Columbus Day: A Commemoration Surrounded By Controversy

    A historical fact that has given rise to diverse interpretations

    Every October 12, Costa Rica celebrates the Day of the Cultures, also known as Columbus Day in the United States, Day of (our) Race, is called in many countries of the Americas, Discovery Day in the Bahamas, and the Day of the Americas in Uruguay. This celebration uses as its date the anniversary of Christopher Columbus’s first trip to the Americas.


    The denomination was created by the Spanish ex-minister Faustino Rodríguez-San Pedro, as president of the Ibero-American Union, which in 1913 thought of a celebration that could unite Spain and Latin America, choosing for it October 12. In 1914 it was celebrated on October 12 for the first time as Festival of the Race (defining the word race as a category of humankind that shares certain distinctive physical and social traits).

    In 1915 it was changed to “Día de la Raza” (Day of (our Hispanic) race), that is how it was promoted by the Ibero-American Union, as commemoration of the America’s discovery by the Europeans, and at the same time as a tribute to the memory of the immortal Christopher Columbus, serving to externalize the spiritual intimacy between the discovering and civilizing Nation (Spain) and those settlements formed on the American soil, today prosperous Nation-States.

    The Ibero-American Union celebrated for the first time the “Festival of the Spanish Race” in 1914 and 1915 it was celebrated as “Día de la Raza” in the Argentine House of Malaga (Spain), and since 1917 the City Council of Madrid assumed the celebration of the “Fiesta de la Raza” in the capital of Spain. It becomes a national holiday by the law of Alfonso XIII on June 15, 1918.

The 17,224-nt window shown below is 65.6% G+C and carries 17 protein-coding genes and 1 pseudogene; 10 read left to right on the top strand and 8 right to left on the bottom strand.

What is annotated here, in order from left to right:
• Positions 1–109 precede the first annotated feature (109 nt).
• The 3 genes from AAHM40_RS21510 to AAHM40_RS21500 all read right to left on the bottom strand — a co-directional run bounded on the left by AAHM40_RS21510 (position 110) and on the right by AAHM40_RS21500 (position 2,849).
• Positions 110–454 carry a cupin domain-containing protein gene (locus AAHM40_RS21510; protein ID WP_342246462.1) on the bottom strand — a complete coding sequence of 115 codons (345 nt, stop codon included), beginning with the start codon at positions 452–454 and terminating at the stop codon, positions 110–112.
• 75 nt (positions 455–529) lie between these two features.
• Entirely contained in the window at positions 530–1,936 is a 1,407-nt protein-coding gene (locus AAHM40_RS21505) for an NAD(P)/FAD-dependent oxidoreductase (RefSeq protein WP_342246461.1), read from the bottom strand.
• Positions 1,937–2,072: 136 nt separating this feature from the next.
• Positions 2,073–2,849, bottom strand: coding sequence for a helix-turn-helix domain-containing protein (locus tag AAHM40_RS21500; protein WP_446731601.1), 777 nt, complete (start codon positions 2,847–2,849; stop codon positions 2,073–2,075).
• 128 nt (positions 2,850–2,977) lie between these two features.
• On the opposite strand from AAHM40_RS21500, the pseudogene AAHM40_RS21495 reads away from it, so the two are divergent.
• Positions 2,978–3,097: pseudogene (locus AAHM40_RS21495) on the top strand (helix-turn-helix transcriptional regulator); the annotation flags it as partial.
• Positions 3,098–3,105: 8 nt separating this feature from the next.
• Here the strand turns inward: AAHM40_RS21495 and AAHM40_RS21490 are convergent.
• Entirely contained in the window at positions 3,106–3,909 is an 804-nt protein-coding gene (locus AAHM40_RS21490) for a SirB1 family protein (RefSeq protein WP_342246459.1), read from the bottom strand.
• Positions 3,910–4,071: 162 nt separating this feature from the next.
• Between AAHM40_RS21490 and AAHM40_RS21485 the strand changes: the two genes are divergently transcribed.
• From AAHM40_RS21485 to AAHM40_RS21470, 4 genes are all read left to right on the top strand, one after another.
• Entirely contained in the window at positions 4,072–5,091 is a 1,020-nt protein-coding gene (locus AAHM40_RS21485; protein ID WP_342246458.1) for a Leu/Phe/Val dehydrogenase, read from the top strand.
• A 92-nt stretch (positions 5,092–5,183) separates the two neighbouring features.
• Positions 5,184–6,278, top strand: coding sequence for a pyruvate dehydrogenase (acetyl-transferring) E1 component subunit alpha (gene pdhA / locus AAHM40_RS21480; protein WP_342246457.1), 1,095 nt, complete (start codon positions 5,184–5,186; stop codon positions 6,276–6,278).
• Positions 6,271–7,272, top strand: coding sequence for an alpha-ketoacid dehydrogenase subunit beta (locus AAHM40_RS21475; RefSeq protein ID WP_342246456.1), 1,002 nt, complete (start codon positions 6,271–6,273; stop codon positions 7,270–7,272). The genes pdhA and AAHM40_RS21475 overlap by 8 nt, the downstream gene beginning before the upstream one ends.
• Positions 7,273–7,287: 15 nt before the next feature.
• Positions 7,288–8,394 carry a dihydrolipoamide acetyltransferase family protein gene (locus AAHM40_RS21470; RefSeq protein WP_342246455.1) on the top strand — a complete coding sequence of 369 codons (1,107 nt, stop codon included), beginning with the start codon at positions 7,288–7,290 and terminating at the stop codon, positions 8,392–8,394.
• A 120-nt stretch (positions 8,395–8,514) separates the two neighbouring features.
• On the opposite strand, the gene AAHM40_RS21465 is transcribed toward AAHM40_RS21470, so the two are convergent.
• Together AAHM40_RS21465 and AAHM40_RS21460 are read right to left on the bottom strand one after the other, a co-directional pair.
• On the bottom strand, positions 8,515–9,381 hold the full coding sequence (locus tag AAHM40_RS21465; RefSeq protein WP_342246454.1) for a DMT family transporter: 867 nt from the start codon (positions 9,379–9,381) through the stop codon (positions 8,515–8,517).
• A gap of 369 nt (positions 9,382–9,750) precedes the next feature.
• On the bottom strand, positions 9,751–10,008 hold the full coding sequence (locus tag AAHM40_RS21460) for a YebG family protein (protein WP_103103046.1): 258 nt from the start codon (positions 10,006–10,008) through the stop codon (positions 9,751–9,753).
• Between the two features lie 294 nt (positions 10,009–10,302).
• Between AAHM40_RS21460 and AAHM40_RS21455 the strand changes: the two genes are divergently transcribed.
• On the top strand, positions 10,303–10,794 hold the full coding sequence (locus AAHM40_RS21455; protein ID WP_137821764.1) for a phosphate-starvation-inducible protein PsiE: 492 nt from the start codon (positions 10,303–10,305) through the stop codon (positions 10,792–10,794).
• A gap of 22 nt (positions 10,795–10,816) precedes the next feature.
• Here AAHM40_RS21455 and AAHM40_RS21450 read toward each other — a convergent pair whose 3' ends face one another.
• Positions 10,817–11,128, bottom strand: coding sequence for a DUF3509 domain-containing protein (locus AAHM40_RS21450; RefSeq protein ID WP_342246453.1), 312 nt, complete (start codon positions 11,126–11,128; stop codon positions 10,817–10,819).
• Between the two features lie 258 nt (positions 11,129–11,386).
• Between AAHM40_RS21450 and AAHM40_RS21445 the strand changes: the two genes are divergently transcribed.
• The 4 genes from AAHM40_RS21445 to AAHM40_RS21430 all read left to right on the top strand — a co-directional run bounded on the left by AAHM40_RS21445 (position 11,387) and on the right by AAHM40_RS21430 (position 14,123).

In 1917, Hipólito Yrigoyen, president of the Argentine Republic, declared that day a national holiday. Although the decree does not give it a specific name, the press and custom imposed that of Día de la Raza, although “not everyone applauded this name with which it was designated”, in the words of Argentine journalist Ernesto Mario Barreda.

    The name “Día de la Hispanidad” (Hispanism Day) – and the word Hispanidad itself – was proposed at the end of the 1920s by Mons. Zacarías de Vizcarra (Spanish priest, resident in Buenos Aires) to the journalist Ramiro de Maeztu (then, ambassador of Spain in Buenos Aires), since he considered “somewhat improper” the denomination Día de la Raza (Day of the Race).

    The new name would gradually be replacing the old one in Spain (but not in America), until January 10, 1958, when it was formalized by decree of the Spanish Presidency of the Government.

    By countries:

    Argentina: the Day of the Race (Día de la Raza) was established by Argentina in 1916 by the decree of President Hipólito Yrigoyen. In 2007 there was a draft decree to modify the name Día de la Raza for Day of American Cultural Diversity. Finally, it was designated as Day of Respect for Cultural Diversity through an Urgent Decree issued by President Cristina Fernández.

    Bahamas: national holiday, called Discovery Day.

    Belize: national holiday, called Pan-American Day.

    Bolivia: by decree of 12/10/2011 it is called “Decolonization Day”, after having been called “Liberation, Identity and Interculturality Day”.

    Chile: it was declared a holiday by law in 1922, and was called “Anniversary of the Discovery of America”, although informally it is known as “Day of the Race”, the name with which Spain celebrated it at that time. In 2000, by law it was renamed Día del Encuentro de Dos Mundos (Day of the Meeting of Two Worlds) in reference to the official motto of the celebrations coming about with the Fifth Centenary of the Discovery of America (although the informal name is still used) and is observed on the Monday closest to October 12th.

    Colombia: Race and Hispanism Day. National holiday by law moved to each following Monday.